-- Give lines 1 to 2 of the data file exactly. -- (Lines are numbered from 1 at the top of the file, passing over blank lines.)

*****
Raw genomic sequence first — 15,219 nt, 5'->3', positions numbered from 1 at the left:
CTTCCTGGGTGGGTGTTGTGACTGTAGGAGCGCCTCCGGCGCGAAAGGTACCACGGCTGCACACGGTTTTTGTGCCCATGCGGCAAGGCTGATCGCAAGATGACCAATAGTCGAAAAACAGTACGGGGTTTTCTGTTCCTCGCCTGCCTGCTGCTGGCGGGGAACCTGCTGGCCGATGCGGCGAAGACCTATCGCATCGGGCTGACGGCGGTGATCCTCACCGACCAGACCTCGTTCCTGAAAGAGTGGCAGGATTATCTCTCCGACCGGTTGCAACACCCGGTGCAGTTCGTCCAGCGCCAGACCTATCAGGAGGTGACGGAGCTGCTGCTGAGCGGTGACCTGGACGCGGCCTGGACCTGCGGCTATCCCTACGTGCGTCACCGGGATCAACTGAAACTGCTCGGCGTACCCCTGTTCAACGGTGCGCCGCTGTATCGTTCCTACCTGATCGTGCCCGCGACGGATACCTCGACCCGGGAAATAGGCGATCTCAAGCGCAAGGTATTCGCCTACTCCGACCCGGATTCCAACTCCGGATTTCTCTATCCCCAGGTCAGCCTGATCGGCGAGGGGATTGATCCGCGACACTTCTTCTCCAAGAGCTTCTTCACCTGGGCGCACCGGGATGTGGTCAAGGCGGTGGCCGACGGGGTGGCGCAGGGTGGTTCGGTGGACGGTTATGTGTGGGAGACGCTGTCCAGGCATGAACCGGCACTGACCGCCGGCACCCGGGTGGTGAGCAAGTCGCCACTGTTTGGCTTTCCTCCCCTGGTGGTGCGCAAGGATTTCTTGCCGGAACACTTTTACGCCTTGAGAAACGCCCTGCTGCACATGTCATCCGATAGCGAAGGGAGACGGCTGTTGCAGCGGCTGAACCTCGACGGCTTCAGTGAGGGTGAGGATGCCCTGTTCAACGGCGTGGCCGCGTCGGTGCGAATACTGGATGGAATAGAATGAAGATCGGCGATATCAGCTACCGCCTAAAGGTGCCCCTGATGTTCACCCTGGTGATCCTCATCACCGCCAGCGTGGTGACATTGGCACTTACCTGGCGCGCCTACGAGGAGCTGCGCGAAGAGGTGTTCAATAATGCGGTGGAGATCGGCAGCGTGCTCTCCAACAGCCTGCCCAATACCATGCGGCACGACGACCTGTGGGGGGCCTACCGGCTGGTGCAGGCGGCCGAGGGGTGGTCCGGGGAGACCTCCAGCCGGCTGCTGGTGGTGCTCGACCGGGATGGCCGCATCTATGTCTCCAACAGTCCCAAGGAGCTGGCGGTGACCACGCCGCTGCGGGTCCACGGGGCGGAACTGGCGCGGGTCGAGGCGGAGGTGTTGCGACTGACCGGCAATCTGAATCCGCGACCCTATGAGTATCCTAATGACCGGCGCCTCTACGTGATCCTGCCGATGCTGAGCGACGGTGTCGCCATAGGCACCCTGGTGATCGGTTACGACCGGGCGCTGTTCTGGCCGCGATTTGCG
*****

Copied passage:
Raw genomic sequence first — 15,219 nt, 5'->3', positions numbered from 1 at the left:
CTTCCTGGGTGGGTGTTGTGACTGTAGGAGCGCCTCCGGCGCGAAAGGTACCACGGCTGCACACGGTTTTTGTGCCCATGCGGCAAGGCTGATCGCAAGATGACCAATAGTCGAAAAACAGTACGGGGTTTTCTGTTCCTCGCCTGCCTGCTGCTGGCGGGGAACCTGCTGGCCGATGCGGCGAAGACCTATCGCATCGGGCTGACGGCGGTGATCCTCACCGACCAGACCTCGTTCCTGAAAGAGTGGCAGGATTATCTCTCCGACCGGTTGCAACACCCGGTGCAGTTCGTCCAGCGCCAGACCTATCAGGAGGTGACGGAGCTGCTGCTGAGCGGTGACCTGGACGCGGCCTGGACCTGCGGCTATCCCTACGTGCGTCACCGGGATCAACTGAAACTGCTCGGCGTACCCCTGTTCAACGGTGCGCCGCTGTATCGTTCCTACCTGATCGTGCCCGCGACGGATACCTCGACCCGGGAAATAGGCGATCTCAAGCGCAAGGTATTCGCCTACTCCGACCCGGATTCCAACTCCGGATTTCTCTATCCCCAGGTCAGCCTGATCGGCGAGGGGATTGATCCGCGACACTTCTTCTCCAAGAGCTTCTTCACCTGGGCGCACCGGGATGTGGTCAAGGCGGTGGCCGACGGGGTGGCGCAGGGTGGTTCGGTGGACGGTTATGTGTGGGAGACGCTGTCCAGGCATGAACCGGCACTGACCGCCGGCACCCGGGTGGTGAGCAAGTCGCCACTGTTTGGCTTTCCTCCCCTGGTGGTGCGCAAGGATTTCTTGCCGGAACACTTTTACGCCTTGAGAAACGCCCTGCTGCACATGTCATCCGATAGCGAAGGGAGACGGCTGTTGCAGCGGCTGAACCTCGACGGCTTCAGTGAGGGTGAGGATGCCCTGTTCAACGGCGTGGCCGCGTCGGTGCGAATACTGGATGGAATAGAATGAAGATCGGCGATATCAGCTACCGCCTAAAGGTGCCCCTGATGTTCACCCTGGTGATCCTCATCACCGCCAGCGTGGTGACATTGGCACTTACCTGGCGCGCCTACGAGGAGCTGCGCGAAGAGGTGTTCAATAATGCGGTGGAGATCGGCAGCGTGCTCTCCAACAGCCTGCCCAATACCATGCGGCACGACGACCTGTGGGGGGCCTACCGGCTGGTGCAGGCGGCCGAGGGGTGGTCCGGGGAGACCTCCAGCCGGCTGCTGGTGGTGCTCGACCGGGATGGCCGCATCTATGTCTCCAACAGTCCCAAGGAGCTGGCGGTGACCACGCCGCTGCGGGTCCACGGGGCGGAACTGGCGCGGGTCGAGGCGGAGGTGTTGCGACTGACCGGCAATCTGAATCCGCGACCCTATGAGTATCCTAATGACCGGCGCCTCTACGTGATCCTGCCGATGCTGAGCGACGGTGTCGCCATAGGCACCCTGGTGATCGGTTACGACCGGGCGCTGTTCTGGCCGCGATTTGCG